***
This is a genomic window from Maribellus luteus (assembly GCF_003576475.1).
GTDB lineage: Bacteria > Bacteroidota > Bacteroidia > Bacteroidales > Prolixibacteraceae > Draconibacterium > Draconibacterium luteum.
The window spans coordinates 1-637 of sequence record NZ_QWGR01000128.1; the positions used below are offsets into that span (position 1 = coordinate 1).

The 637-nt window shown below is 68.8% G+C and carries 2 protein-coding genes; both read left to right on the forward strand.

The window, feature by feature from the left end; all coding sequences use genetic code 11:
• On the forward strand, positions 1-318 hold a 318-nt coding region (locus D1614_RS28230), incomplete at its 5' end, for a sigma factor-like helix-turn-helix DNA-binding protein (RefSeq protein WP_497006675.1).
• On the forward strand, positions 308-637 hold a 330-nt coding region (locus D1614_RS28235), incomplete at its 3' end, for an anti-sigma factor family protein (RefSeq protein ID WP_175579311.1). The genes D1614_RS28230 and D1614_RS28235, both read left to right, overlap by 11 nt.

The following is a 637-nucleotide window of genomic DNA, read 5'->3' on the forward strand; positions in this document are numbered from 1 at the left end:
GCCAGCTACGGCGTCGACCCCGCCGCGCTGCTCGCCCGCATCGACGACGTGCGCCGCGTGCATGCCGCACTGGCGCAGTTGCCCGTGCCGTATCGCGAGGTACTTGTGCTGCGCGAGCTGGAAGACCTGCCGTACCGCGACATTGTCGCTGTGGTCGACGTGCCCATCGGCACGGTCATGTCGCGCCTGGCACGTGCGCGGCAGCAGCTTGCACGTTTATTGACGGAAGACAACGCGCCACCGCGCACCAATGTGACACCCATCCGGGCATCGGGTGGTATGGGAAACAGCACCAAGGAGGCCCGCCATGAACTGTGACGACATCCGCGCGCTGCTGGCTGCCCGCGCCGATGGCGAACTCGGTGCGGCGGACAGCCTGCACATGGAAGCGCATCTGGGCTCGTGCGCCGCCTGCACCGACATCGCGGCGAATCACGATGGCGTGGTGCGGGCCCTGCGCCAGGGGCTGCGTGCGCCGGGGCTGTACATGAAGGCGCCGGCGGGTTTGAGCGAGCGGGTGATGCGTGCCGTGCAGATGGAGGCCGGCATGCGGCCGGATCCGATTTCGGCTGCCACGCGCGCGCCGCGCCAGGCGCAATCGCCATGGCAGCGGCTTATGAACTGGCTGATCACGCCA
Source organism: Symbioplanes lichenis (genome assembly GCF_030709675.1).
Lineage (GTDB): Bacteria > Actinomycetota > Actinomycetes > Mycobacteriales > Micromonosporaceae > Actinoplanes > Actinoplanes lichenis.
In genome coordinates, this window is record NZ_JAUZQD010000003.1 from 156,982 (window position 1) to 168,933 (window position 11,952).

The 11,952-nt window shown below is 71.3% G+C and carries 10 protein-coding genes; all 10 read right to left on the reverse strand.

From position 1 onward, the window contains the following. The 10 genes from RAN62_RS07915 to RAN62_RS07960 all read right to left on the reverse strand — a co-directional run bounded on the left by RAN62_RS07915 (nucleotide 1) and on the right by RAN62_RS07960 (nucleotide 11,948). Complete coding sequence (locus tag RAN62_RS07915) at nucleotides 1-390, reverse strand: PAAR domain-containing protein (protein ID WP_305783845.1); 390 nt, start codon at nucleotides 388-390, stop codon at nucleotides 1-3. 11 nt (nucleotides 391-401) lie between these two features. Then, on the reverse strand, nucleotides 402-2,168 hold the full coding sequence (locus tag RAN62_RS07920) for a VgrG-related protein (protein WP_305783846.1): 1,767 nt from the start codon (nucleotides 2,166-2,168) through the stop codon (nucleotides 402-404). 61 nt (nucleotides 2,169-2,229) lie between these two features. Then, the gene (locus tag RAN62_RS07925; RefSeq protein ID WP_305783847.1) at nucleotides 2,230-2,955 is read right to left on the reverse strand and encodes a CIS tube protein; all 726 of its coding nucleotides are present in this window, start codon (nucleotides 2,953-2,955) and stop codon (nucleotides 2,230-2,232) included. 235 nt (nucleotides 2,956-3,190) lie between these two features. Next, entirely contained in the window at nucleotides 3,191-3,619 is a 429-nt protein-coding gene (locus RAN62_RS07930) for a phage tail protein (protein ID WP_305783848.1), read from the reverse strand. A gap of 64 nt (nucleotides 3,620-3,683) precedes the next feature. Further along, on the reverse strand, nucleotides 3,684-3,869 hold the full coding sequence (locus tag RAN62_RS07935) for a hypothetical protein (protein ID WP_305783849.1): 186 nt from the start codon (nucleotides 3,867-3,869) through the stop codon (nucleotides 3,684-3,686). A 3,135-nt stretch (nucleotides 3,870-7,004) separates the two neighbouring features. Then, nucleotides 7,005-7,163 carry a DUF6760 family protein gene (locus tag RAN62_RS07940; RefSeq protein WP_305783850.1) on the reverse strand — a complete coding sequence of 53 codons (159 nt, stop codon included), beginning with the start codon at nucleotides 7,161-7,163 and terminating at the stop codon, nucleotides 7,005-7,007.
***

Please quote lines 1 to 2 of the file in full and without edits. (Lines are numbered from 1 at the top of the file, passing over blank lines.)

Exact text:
This is a genomic window from Maribellus luteus (assembly GCF_003576475.1).
GTDB lineage: Bacteria > Bacteroidota > Bacteroidia > Bacteroidales > Prolixibacteraceae > Draconibacterium > Draconibacterium luteum.